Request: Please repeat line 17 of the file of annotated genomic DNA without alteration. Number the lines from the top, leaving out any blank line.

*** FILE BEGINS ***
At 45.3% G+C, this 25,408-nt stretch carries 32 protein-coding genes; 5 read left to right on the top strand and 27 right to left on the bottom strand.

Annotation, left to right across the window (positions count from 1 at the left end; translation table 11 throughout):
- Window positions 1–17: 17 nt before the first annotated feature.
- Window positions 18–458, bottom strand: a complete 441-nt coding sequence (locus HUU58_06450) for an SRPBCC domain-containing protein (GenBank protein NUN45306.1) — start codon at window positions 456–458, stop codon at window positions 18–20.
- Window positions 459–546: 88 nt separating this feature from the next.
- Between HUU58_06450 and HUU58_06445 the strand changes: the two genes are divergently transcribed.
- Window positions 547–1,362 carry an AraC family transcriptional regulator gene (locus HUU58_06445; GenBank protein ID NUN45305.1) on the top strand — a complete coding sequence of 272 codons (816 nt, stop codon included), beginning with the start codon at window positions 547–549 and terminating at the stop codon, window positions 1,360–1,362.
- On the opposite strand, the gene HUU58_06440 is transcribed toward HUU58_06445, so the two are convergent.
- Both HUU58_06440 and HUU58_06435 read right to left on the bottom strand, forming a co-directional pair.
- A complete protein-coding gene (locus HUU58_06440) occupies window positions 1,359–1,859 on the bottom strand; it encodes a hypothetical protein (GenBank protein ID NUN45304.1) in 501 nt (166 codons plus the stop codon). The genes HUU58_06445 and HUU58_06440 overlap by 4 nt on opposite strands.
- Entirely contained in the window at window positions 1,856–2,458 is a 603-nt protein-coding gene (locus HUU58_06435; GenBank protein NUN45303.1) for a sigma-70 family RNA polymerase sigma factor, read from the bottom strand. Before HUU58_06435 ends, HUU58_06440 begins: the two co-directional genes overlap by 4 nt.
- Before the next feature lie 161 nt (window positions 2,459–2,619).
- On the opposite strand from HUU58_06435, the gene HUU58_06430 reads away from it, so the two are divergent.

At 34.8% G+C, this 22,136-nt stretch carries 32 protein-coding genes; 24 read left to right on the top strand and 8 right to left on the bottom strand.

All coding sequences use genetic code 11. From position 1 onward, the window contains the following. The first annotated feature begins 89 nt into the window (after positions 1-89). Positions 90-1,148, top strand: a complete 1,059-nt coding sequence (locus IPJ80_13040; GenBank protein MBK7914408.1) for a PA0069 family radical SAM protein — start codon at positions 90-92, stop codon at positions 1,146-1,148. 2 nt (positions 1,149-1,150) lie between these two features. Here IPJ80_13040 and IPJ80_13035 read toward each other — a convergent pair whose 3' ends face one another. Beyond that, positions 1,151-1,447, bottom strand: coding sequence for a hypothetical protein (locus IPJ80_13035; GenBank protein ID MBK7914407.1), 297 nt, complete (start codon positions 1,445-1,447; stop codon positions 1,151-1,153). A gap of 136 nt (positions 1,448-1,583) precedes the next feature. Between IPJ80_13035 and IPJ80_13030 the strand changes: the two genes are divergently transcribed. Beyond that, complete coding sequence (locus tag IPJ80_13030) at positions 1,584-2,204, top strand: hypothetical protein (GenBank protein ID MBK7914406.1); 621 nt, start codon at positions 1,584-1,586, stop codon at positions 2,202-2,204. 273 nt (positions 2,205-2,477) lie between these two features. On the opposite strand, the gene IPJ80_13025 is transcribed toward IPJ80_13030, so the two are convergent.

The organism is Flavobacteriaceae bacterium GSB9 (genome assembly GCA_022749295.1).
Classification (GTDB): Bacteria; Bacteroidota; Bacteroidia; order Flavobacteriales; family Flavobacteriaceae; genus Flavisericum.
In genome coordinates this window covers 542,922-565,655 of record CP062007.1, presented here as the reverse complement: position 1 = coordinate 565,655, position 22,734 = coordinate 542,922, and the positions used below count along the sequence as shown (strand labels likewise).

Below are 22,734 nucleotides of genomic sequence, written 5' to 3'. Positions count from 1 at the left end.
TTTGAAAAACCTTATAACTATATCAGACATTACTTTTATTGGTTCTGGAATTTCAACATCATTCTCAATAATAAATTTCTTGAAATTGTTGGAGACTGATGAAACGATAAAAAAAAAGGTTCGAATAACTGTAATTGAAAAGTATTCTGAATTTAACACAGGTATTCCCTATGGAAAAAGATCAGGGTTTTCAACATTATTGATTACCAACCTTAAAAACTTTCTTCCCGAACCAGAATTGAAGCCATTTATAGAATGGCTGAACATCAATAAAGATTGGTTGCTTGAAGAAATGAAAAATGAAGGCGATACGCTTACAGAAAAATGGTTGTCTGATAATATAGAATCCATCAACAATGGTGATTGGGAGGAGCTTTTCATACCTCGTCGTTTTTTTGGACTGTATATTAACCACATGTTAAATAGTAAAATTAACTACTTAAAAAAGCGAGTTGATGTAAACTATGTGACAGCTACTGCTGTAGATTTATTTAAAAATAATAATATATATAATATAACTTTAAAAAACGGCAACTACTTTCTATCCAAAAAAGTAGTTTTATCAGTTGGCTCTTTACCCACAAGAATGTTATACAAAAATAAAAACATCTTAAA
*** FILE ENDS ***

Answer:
Classification (GTDB): Bacteria; Bacteroidota; Bacteroidia; order Flavobacteriales; family Flavobacteriaceae; genus Flavisericum.